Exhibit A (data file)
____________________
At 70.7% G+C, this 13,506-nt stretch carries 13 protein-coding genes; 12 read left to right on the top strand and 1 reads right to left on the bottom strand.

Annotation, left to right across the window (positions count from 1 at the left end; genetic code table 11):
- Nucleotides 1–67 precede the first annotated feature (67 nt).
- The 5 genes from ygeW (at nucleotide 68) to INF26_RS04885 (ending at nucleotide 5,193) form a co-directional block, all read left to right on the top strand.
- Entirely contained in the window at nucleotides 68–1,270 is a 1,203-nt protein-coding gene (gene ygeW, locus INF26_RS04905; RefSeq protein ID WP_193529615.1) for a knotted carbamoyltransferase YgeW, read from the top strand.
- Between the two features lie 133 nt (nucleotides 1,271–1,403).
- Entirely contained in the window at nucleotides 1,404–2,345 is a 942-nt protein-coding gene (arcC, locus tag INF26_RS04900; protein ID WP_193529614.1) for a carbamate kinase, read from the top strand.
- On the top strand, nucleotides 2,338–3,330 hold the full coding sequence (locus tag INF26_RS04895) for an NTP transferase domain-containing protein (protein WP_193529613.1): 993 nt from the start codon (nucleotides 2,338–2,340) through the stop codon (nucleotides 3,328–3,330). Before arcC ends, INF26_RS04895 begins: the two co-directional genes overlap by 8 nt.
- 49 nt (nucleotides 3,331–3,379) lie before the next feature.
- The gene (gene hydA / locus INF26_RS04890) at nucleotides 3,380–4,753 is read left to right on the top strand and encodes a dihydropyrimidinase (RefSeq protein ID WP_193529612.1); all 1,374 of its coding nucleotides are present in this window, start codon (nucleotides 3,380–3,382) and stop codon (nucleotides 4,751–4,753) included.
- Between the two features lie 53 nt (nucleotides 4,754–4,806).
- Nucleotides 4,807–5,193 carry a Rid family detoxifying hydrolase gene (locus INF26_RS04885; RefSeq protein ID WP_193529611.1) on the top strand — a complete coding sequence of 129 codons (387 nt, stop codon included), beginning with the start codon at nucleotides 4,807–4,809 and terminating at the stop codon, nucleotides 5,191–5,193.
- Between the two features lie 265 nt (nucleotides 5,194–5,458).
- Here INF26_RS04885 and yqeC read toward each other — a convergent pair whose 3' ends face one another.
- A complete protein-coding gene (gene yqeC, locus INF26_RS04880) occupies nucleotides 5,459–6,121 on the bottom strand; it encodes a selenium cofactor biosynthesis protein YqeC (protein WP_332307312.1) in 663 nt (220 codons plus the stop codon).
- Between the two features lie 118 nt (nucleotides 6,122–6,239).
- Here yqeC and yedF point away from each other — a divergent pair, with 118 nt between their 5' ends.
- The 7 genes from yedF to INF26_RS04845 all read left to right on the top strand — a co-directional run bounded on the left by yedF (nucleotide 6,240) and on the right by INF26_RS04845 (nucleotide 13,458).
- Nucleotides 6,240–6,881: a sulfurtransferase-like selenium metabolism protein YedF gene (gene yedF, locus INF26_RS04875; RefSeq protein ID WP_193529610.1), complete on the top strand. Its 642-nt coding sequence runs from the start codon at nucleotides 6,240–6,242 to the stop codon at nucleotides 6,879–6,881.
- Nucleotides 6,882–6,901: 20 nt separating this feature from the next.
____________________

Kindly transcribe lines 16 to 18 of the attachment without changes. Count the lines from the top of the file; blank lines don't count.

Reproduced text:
- Between the two features lie 118 nt (nucleotides 6,122–6,239).
- Here yqeC and yedF point away from each other — a divergent pair, with 118 nt between their 5' ends.
- The 7 genes from yedF to INF26_RS04845 all read left to right on the top strand — a co-directional run bounded on the left by yedF (nucleotide 6,240) and on the right by INF26_RS04845 (nucleotide 13,458).